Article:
“What should surprise us, really, is not that failures occur but that they do not do so more often,” writes longtime failure analyst Henry Petroski in this sequel to “To Engineer is Human: The Role of Failure in Successful Design.” As was the case in his 1985 book, Petroski extensively addresses bridge failures—including the Tacoma Narrows (1940), the Tay Bridge (1879), and London’s Millennium Bridge (2000), to name but a few. What’s new here is that Petroski goes beyond pure engineering to look at design from a broader perspective -- to identify additional causes of failure in made things and systems.
Petroski touches on failures large and small, covering everything from Boston’s Big Dig to Aloha Airlines flight 243 (1988) to Nodar Kumaritashvili’s tragic death on the luge course at Whistler Sliding Centre just prior to the Vancouver Winter Olympics in 2010. Among his points of emphasis: Design does not occur in a technological or political vacuum. (In other words, issues of cost, risk, and economic, social, and political considerations can take precedence over purely technical considerations.)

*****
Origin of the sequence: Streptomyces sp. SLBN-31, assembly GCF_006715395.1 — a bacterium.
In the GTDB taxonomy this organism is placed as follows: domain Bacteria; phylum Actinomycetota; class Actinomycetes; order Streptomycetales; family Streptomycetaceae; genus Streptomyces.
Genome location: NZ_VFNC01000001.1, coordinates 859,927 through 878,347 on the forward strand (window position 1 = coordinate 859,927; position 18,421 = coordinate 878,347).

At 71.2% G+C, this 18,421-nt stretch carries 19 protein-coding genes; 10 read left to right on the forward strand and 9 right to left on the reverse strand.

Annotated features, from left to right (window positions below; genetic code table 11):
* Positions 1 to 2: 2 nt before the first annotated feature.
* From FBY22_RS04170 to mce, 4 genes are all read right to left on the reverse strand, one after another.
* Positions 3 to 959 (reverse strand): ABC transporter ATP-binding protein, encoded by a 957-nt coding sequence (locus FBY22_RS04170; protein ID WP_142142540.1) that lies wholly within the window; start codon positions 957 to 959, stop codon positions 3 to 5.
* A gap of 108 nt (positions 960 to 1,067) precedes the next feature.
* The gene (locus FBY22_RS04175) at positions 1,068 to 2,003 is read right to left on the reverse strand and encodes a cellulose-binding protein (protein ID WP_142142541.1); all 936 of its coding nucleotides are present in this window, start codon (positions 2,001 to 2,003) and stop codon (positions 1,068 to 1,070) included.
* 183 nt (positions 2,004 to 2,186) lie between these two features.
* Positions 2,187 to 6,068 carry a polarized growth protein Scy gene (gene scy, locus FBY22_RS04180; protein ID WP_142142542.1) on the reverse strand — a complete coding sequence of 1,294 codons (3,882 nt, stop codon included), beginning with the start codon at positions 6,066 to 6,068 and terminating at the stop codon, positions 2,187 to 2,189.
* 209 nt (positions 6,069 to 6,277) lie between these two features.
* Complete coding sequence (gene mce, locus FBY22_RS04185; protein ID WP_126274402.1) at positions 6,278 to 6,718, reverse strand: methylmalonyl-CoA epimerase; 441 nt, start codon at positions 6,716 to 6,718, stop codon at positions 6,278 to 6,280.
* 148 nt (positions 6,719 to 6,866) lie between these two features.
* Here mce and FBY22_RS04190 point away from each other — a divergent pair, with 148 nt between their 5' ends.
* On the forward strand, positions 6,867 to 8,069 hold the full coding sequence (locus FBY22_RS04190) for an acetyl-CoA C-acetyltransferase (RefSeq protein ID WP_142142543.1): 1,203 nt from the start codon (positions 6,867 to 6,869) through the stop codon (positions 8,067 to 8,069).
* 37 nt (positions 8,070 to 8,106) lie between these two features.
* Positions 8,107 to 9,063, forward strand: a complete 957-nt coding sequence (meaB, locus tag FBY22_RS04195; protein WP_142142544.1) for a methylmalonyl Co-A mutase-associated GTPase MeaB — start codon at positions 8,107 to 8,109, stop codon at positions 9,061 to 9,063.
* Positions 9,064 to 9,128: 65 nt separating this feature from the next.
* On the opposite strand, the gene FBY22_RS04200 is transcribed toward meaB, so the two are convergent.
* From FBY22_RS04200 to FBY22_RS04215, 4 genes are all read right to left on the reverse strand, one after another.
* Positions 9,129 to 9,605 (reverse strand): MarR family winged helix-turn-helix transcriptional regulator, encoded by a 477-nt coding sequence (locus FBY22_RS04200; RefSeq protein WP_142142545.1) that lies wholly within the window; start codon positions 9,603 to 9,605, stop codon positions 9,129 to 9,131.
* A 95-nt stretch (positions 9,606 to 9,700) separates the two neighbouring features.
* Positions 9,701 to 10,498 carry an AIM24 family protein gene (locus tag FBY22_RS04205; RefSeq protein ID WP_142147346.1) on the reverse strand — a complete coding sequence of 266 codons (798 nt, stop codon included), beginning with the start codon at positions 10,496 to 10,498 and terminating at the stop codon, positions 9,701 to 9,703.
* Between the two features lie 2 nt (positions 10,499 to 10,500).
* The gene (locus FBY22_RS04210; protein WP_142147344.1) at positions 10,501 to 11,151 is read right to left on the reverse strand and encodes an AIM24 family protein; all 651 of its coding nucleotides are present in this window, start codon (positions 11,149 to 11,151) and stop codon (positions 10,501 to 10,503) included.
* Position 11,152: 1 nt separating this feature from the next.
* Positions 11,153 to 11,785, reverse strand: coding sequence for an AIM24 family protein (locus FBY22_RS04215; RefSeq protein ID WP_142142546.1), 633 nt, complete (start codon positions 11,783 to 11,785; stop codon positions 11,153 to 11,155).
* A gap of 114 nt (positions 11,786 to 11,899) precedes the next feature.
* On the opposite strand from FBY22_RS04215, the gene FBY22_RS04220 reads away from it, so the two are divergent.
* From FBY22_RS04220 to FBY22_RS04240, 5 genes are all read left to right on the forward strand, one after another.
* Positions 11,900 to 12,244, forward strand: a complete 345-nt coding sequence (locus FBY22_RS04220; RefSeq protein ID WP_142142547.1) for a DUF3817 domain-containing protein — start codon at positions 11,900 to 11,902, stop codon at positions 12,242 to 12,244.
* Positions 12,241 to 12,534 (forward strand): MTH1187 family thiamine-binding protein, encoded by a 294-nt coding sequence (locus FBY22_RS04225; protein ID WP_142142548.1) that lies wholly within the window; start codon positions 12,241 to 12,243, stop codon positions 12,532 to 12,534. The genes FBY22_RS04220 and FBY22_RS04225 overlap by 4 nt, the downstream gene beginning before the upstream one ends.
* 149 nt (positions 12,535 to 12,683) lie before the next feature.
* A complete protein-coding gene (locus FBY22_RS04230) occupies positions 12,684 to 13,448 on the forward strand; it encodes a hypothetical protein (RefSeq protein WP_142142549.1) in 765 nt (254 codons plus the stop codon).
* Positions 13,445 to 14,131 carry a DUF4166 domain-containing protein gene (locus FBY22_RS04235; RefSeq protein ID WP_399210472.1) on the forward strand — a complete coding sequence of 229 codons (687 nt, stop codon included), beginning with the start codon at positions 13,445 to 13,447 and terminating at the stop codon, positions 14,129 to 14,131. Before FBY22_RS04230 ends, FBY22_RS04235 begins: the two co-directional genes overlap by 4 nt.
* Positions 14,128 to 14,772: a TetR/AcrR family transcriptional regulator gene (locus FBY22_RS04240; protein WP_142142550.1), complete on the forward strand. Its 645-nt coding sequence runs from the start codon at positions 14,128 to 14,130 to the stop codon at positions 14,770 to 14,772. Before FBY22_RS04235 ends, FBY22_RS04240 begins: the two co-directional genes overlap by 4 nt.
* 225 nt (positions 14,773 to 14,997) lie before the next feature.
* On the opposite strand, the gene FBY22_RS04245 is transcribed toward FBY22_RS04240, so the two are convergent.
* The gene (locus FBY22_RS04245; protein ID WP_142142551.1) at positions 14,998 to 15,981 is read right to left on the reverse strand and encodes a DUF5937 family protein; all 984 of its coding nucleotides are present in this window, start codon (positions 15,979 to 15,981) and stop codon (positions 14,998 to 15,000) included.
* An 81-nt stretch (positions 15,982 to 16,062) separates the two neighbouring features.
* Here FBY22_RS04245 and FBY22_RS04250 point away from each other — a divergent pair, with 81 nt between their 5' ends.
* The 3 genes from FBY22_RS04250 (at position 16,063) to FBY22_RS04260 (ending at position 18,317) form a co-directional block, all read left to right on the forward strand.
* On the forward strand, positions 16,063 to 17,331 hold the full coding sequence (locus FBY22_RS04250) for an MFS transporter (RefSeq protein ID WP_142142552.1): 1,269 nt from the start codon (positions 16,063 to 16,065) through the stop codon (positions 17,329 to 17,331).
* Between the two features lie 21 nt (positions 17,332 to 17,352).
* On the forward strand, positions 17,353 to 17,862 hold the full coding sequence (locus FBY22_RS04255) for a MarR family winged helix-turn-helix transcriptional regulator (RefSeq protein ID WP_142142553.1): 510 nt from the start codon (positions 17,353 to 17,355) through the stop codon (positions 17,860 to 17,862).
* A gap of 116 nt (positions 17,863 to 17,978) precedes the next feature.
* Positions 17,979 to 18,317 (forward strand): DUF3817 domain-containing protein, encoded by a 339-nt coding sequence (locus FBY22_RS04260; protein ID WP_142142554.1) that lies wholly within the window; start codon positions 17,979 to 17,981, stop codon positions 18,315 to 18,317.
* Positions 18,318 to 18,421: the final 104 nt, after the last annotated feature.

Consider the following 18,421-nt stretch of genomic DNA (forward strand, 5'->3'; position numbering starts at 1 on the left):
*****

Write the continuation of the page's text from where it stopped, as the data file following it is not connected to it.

He also stresses that simply replicating proven designs may minimize the likelihood of failure, but also inhibits experimentation and innovation. And he notes that there is a striking regularity in terms of occurrence of major disasters (three decades in the case of bridge collapses, for example), which may be attributed to factors like: an irrational sense of overconfidence tied to prolonged success, and the loss of institutional knowledge and memory.
Of course, no amount of study or attention will ever be sufficient to prevent all technological and engineering failures. “The best we might hope for is to maximize our ability to prevent them and thereby minimize their future occurrence,” writes Petroski, who believes that the surest way to avoid pitfalls is to be aware of those that have previously ensnared us. “No matter how devastating a failure,” he says, “its consequences can be even greater if its lessons are not learned and heeded.”